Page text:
Two fixed camera speeding fines arrive from the friendly French government, each with a laudable disdain for translation options. They may not be able to open their shops on Sunday but the French can sure produce a superb form to fill in. There is a loving care about the precise information, the attention to detail, the colour-coded (three) pages: even the quality of the paper itself. Each is a thing of beauty – officialdom elevated to an art form.
This could be the documentation for a national treaty recognising the newly independent Scottish state or perhaps the formal application for citizenship of the Republic. The tricoleur flies on the summit of each page adorned with the head of the Maid of Orleans who clearly did not die in vain now her people can boast such transcending secretarial skills. It exclaims: Liberte, Egalite, Fraternite, Penalite!
(I made that last bit up).
This is the bitter postscript to a soujourn in Limousin where we barely saw another car let alone a speed camera. I believe I’m right in saying the French don’t approve of fore warning drivers in case they slow down. That would be cheating when there are fountains of francs, or oudles of euros, at stake. I’m not kidding. Each fine is 90 Euros and for passing on my name to les flics, Hertz bill me €19 each time. That’s a total of €218 or £157. I only paid £200 for the entire hire for a week.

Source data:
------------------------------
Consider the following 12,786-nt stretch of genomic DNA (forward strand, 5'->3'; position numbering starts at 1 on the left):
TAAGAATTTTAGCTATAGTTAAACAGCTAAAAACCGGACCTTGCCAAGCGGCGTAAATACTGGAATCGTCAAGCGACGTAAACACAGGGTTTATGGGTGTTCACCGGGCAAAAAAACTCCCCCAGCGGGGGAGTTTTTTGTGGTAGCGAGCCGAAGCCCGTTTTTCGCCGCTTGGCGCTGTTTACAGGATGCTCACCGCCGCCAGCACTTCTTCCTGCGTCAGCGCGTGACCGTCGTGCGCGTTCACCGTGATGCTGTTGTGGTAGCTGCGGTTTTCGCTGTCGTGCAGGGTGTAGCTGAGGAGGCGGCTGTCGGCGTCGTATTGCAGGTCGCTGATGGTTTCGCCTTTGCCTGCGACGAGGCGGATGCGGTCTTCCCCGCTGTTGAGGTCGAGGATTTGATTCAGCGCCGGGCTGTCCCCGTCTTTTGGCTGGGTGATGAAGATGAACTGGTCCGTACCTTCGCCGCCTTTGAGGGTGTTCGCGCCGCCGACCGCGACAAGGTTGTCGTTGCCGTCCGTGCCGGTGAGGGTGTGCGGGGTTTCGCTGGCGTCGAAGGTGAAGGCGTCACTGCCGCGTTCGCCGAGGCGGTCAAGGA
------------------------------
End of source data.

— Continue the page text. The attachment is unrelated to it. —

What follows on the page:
The cameras must have been hidden in the hedgerows like snipers so invisible were they. And before you scoff, I wasn’t exactly racing pied a plancher, just ambling along with kids in the rear. On one I was adjudged to be doing 60 kph in a 50 zone and in the other 58. Fifty eight! They allow you five over the limit for a margin of error which means I was four kilometres an hour over the rate in an area with no noticeable speed signs, not even locals peering out of the verges to wave me down.
Four K over the limit (that’s two and a half mph) and charged €90 for the fine means it cost me €25 per mile. And that’s only if I cough up within 46 days because, like your bill on the table d’hote menu, it goes up and up, eventually hitting €375, although for that Maigret comes round and collects it.
Even if I wanted to contest it, they demand the minimum payment upfront as ‘a deposit’. Talk about guilty without trial…
And, yes, I do have to pay. I did break the law, your honour, even if it is a damned nonsense. It was a French registered vehicle, not one the police would have to trace through the British DVLA. And it’s part of the rental agreement that I am responsible for offences and fines so, if I don’t pay, Hertz will pursue me. As yet, I think there is no agreement on pan-European penalty points affecting UK drivers but it’s coming in a couple of years. No wonder Nigel Farage is on Question Time so often.
Anyway, they’ve made it very easy for me to pay online – isn’t global finance wonderful. (Is it too late to blame the kids?)by